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Tom Gurney BSc (Hons) is an art history expert with over 20 years experience
Published on June 19, 2020 / Updated on October 14, 2023
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The serene and soothing resonance of 17th Century Dutch painter Jan Vermeer's works is universally recognizable.

While he showed great competence as a landscape artist with the panoramic "View of Delft" his work never seemed to see him leave his hometown. This relative isolation may have, in the long run, ended up not serving him well as an artist.

His paintings primarily depict women in tranquil, domestic scenes, within the walls of his home in Delft. This is especially true of his 1660 painting titled "The Milkmaid" which depicts a Dutch female servant pouring a jug of milk into a container.

This round container is resting on small table draped with a cloth and surrounded by a basket, broken-up pieces of bread and kitchen items. The room she stands in is a starkly-painted white stone with grey undertones. Through the window directly before her, a soft light filters in and creates vivid crispness and rich contrasts within the room.

Is it the lady herself that gives the painting such timeless appeal? The milkmaid is a stocky, strong-looking woman with regular features, perhaps in her mid-thirties. Dressed in a servant's uniform of vibrant aquamarine, yellow, green and crimson and wearing a crisp white bonnet, she is surrounded by items that have traditionally symbolized the comforts of home and hearth.

Most notable details are the almost sterile starkness of her surroundings coupled with the brilliant whiteness of the milk and varied textures of the bread. Eventually our eyes settle on her expression of concentration. This has led to conjecture about what emotions are behind her expression.

At the lower right-hand corner of "The Milkmaid", there is a small wooden box which was used to warm the feet during that time period. Between her skirt and the foot warmer is a wall tile with a cupid etched on it.

She may have been a much-loved family servant. But there has also been speculation about the significance of this symbol as it related to Vermeer, especially since many of the maids of that era were reputed to have been looking, through the means of forming romantic trysts, for a way to escape the drudgery of servitude.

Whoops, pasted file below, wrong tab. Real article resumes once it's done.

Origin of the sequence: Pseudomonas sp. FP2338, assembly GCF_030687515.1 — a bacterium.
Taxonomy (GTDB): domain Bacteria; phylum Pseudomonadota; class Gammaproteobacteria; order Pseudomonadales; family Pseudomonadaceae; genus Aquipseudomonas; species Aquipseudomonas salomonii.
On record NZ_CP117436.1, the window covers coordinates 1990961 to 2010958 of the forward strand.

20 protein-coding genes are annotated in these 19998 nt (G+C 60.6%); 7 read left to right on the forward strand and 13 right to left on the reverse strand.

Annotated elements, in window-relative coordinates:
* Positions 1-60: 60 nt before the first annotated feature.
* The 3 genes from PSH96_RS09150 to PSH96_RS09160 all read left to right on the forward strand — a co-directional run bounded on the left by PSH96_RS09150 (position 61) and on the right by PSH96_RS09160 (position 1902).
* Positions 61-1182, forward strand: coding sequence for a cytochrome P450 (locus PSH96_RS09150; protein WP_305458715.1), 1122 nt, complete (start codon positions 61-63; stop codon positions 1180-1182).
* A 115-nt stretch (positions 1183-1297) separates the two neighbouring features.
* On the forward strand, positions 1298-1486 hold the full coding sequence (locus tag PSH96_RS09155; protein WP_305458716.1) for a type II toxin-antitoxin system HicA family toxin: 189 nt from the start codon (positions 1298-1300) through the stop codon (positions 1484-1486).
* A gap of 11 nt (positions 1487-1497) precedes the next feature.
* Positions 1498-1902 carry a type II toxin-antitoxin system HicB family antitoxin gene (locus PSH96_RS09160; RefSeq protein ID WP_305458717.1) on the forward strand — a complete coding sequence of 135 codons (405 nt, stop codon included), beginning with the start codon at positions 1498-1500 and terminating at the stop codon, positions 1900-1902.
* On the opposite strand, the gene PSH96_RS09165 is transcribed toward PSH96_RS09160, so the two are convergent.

His other paintings of women that may lend some credibility to the implications of this theory are The Procuress which is set, perhaps, in a brothel, and shows a male subject in the picture exhibiting lewd behavior toward a female.

Girl With A Wine Glass is another such painting. Vermeer was only twenty-four when he painted "The Procuress" and paintings depicting brothel or "Merry Company" scenes were popular at that time.

Only Vermeer himself would know the true motivation for "The Milkmaid." He may have simply been paying tribute to those who experienced the day-to-day challenges of servitude and physical labor with a beautiful painting.

No stranger to hardship and struggle, he succumbed at the age of forty-three to his extreme and sudden decline in health, due largely to his insurmountable financial circumstances. He left behind his wife and eleven children in a state of debt.

Because his relatively few works were largely bought by a single, private collector as well as a small circle of clientele in his neighboring cities, his art did not get the exposure afforded to many other painters. Since he had no students, there was no one to carry forward his style and legacy and his paintings receded almost to obscurity until the end of the nineteenth century. Fortunately, for all of us, they have since been re-discovered. Two hundred years after his death, Jan Vermeer has become one of the most famous Dutch artists ever.